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THE BLUE ROSE: my work-in-progress

Monday, February 12, 2018

In recent months I have been slowly but steadfastly working away on on my novel-in-progress, The Blue Rose.

So far, I have written 44,000 words.

My star-crossed lovers, Viviane and David, have met and fallen in love, but been torn apart by cruel circumstance.  

Those early scenes are all set in a chateau in Brittany, which I imagine being like the beautiful medieval fortress, the Château de Trécesson

My heroine Viviane has lived there all her life, not even travelling far enough away to see the sea, which is never far away in Brittany. 

My hero, David, is a Welshman and the grandson of a poor pastor. He has come to the chateau to build a garden for Viviane's father, the Marquis.

But, of course, a lowly gardener must not fall in love with a Marquis's daughter. 

Viviane is now at Versailles and desperately unhappy. Her own inner turmoil is reflected in the escalating violence in the streets. For, in the world of my book, it is July 1789, and the Bastille is about to fall.

I'm aiming for a total word count of around 120,000-125,000 words, and so at 44,000 words I am more than one-third of the way through the book. However, I've only written about a quarter of my planned story.  

I'm not worried about this.

I always write much more than I need as I discover my story, and so the first section will need to be cut back strongly. I will do that when I finished a rough first draft (what I like to call my 'discovery draft') as I will then have a stronger idea what must stay and what can go.)

The title of the book is inspired by an old fairytale set in China called 'The Blue Rose'.

You will just need to wait to find out what this has anything to do with a novel set during the Terror of the French revolution ...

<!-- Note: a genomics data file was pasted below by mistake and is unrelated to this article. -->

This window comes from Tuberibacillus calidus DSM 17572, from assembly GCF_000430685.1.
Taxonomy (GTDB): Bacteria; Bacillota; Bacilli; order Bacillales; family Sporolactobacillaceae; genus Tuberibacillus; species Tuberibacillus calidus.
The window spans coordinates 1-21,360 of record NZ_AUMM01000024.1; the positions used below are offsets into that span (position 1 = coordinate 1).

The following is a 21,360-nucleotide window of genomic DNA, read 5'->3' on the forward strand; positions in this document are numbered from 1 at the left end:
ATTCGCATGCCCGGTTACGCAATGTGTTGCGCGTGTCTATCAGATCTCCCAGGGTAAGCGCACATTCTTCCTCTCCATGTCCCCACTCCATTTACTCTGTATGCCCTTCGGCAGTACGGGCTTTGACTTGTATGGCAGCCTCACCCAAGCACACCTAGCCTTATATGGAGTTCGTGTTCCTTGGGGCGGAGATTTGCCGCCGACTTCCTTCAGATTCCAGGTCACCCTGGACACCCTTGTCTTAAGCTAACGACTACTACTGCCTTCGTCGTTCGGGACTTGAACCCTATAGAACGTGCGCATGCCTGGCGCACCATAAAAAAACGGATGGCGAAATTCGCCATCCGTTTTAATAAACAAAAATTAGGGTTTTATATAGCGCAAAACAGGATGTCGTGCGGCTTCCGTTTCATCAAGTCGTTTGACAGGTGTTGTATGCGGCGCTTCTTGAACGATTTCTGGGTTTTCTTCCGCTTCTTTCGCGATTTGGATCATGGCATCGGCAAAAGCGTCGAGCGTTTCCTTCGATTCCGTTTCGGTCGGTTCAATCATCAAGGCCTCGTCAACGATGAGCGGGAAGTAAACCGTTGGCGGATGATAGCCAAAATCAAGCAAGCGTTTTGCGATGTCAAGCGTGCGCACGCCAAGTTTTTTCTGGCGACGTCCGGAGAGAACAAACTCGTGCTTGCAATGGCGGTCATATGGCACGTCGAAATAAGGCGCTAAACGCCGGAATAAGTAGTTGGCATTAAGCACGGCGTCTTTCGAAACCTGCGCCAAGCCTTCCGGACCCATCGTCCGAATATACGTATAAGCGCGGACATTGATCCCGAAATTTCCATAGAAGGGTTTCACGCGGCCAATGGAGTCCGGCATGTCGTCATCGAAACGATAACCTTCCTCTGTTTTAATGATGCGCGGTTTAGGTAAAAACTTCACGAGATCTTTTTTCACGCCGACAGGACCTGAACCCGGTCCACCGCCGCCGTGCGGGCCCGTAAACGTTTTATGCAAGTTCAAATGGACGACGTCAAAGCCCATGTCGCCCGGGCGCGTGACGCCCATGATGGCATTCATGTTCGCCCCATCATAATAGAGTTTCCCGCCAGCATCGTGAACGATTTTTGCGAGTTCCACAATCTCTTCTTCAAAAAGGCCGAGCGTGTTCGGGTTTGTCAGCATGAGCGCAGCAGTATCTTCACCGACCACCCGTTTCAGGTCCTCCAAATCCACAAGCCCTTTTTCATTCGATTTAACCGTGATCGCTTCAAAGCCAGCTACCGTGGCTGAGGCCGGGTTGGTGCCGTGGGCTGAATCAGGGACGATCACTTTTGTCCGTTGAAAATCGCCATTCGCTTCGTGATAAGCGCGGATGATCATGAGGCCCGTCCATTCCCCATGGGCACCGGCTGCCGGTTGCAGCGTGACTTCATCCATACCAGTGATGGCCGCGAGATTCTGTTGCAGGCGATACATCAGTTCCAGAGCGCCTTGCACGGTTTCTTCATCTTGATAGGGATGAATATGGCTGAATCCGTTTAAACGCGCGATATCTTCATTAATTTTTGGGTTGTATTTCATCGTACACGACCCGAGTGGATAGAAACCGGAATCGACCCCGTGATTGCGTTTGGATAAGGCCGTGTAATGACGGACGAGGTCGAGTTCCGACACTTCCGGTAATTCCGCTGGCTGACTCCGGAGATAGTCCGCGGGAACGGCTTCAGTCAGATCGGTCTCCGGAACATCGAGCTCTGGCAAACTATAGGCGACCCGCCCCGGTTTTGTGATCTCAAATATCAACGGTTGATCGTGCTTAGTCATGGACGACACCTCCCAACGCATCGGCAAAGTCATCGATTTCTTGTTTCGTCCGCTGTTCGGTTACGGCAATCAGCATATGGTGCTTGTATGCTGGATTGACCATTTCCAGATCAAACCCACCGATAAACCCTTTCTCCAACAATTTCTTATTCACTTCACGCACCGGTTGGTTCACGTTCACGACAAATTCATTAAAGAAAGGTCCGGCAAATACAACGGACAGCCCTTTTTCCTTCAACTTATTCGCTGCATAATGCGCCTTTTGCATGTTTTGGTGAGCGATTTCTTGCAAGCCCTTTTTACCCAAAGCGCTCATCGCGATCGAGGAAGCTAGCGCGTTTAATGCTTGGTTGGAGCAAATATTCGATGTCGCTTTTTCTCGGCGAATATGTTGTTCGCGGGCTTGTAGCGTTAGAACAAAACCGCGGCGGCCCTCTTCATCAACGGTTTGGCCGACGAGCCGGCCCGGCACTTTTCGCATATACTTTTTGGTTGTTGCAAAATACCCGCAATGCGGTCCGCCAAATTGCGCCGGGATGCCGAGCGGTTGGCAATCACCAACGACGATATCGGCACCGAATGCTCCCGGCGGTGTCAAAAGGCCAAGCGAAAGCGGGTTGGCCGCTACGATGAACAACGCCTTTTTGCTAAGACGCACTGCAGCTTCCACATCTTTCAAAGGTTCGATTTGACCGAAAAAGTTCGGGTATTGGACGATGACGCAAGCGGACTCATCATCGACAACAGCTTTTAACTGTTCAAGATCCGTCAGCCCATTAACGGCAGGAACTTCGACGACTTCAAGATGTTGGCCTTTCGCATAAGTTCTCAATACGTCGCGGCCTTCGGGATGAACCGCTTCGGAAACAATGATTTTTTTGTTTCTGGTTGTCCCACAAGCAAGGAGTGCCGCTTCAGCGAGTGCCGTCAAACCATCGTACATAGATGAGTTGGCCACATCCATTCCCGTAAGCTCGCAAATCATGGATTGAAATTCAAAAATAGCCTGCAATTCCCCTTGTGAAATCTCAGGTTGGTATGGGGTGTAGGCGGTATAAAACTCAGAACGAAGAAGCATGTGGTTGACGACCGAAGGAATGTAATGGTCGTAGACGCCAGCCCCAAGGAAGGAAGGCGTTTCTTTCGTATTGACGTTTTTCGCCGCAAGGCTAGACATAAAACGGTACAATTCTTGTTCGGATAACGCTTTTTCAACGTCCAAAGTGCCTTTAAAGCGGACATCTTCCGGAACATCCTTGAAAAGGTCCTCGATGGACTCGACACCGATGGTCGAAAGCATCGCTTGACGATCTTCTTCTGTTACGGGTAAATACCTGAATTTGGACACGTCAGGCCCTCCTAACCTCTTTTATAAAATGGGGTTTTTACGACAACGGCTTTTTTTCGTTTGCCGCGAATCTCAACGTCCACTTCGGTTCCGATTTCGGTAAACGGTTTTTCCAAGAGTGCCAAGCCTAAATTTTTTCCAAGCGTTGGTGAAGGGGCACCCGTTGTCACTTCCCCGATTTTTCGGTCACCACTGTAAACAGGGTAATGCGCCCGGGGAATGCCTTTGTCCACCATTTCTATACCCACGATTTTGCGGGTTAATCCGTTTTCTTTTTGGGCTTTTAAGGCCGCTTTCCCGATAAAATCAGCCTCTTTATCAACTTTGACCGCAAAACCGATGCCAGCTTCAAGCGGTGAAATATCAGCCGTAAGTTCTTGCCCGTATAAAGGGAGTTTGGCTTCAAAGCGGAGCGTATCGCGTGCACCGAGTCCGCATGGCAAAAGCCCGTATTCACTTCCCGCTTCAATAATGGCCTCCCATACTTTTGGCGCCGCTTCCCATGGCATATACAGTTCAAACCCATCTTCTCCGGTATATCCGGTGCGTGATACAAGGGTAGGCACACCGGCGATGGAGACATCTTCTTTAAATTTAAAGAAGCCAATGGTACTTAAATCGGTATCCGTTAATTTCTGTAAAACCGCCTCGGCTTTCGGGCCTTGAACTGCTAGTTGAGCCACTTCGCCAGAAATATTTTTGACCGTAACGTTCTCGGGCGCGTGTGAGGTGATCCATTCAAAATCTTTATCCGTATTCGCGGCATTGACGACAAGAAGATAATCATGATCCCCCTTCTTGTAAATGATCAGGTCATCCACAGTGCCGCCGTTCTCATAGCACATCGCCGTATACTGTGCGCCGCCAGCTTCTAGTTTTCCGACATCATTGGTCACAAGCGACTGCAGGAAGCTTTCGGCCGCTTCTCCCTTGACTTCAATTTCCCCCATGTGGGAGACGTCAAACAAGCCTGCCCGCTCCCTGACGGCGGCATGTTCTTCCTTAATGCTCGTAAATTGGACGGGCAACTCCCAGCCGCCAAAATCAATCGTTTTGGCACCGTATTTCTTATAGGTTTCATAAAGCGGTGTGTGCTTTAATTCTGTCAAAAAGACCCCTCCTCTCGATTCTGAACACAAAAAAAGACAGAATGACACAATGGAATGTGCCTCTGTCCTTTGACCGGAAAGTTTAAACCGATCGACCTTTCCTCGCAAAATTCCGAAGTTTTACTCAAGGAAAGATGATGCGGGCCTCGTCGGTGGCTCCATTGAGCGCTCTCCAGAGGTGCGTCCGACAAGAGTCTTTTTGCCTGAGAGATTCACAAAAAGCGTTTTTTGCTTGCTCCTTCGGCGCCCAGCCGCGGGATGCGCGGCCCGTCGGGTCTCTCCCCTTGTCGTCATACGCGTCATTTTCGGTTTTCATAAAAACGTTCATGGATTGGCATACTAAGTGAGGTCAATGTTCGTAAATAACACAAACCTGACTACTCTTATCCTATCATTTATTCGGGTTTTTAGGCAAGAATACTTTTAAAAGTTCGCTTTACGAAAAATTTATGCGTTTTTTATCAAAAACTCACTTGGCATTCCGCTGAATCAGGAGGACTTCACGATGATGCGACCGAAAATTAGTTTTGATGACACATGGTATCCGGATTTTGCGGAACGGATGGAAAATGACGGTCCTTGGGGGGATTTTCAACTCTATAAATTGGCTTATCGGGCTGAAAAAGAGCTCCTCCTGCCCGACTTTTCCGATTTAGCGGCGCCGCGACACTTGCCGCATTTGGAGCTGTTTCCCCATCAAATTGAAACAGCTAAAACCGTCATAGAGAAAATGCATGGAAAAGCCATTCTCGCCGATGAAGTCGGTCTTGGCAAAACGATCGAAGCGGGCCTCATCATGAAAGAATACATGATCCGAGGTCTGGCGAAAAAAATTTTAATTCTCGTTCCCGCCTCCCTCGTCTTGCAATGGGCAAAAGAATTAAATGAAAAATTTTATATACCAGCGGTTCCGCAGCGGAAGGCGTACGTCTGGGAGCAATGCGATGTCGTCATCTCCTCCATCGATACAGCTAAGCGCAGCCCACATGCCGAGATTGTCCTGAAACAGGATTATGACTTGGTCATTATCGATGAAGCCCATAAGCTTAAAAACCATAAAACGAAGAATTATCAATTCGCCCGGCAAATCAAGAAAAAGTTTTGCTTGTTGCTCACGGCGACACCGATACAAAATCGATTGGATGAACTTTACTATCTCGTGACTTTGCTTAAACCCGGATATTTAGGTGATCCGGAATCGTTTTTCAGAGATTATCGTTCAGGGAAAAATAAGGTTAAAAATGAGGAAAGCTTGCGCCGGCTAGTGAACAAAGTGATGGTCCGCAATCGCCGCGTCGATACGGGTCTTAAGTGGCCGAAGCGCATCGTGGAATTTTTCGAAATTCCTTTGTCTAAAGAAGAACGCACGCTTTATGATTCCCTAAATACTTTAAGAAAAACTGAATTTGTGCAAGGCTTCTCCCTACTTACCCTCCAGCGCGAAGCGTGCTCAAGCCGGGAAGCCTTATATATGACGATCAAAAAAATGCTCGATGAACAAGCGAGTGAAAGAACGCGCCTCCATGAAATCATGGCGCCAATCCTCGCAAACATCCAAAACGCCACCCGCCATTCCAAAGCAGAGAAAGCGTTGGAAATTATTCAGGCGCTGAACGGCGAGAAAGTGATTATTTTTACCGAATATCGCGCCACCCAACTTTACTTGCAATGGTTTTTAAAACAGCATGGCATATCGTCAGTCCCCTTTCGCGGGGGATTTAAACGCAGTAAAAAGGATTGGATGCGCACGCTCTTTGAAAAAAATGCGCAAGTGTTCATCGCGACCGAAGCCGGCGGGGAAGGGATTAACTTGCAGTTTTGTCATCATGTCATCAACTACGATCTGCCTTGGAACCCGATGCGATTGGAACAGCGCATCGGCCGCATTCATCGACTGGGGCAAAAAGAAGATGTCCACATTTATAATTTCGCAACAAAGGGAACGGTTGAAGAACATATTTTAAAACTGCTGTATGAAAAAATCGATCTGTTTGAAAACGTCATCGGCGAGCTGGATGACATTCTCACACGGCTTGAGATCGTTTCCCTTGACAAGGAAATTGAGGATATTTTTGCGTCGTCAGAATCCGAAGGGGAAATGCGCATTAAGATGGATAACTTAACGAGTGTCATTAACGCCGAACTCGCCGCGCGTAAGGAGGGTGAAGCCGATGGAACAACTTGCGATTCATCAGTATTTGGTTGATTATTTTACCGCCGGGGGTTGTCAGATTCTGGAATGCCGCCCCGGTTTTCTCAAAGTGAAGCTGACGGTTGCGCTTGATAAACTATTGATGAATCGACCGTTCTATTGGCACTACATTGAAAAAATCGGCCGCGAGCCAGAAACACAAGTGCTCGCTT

Desperate to know more?

Read my earlier blogs about the inspiration of The Blue Rose.


BOOK REVIEW: The Rose: A True History by Jennifer Potter

Wednesday, November 29, 2017

The Blurb (From Goodreads):

For fans of Anna Pavord's "The Tulip" and Andrea Wulf's "The Brothers Gardener," a vividly written and lavishly illustrated history of the Queen of Flowers Ever since Sappho planted roses at the shrine of Aphrodite, no flower has captured the imagination in quite the same way. Here, the acclaimed horticultural historian Jennifer Potter sets out on a quest to uncover the life of a flower that has been viewed so hetrogenously by different cultures in different countries across the centuries. Beginning her story in the Greek and Roman empires, she travels across Europe, the Middle East, Asia, and the Americas to unravel its evolution from a simple briar of the northern hemisphere to the height of cultivated perfection found in rose gardens today. Whether laying bare the flower's long association with sexuality and secret societies, questioning the Crusaders' role in bringing roses back from the Holy Land, or hunting for its elusive blooms in the gardens of the Empress Josephine at Malmaison, Jennifer Potter reveals why this flower, above all others, has provoked such fascination.

My Thoughts:

Someone who loves roses – as I do – is called a ‘rose-fancier’. I’ve always loved that term. On the one hand, it has connotations of something that is fancy or fantastical: dreamy, whimsical, capricious, voluptuous. On the other hand, the word implies someone who is a ‘fan’ or a ‘fanatic’ in the sense of being excessively and unreasonably enthusiastic, coming from the Latin term fanaticus, meaning ‘worshipping at a temple’.

This gorgeously produced and illustrated book by Jennifer Potter is the perfect gift for a rose-fancier. It tells the history, mythology and romance of the rose from its very earliest days, many millions of years ago. As the author tells us, ‘roses appeared on earth after the dinosaurs but long before man.’

Jennifer Potter is described as a horticultural historian (what a wonderful job that would be!) and was, until recently, a Royal Literary Fund Fellow at King’s College in London. The book moves through time and across geographies, from ancient Greece to Rome and thence through all of Europe, and from ancient China along the silk roads and the trade routes to Persia, and, eventually, to the United States. It is particularly concerned with the depiction of the rose in art and poetry. Jennifer Potter examines how roses flourished in the work of such diverse writers as Sappho, William Shakespeare and Gertrude Stein; and traces the history of roses in visual arts from the first depiction in Minoan Knossos frescoes 3,500 years ago to their overt symbolism in the 1999 film ‘American Beauty’.

The Rose: A True History
is gorgeous to look at and utterly fascinating to read, whether you dip in and out or devour it all in just a few sittings, as I did. 

If you enjoy reading about nature, you might also enjoy Hope Jahren's memoir, Lab Girl. 

Please leave a comment, I love to know your thoughts. 

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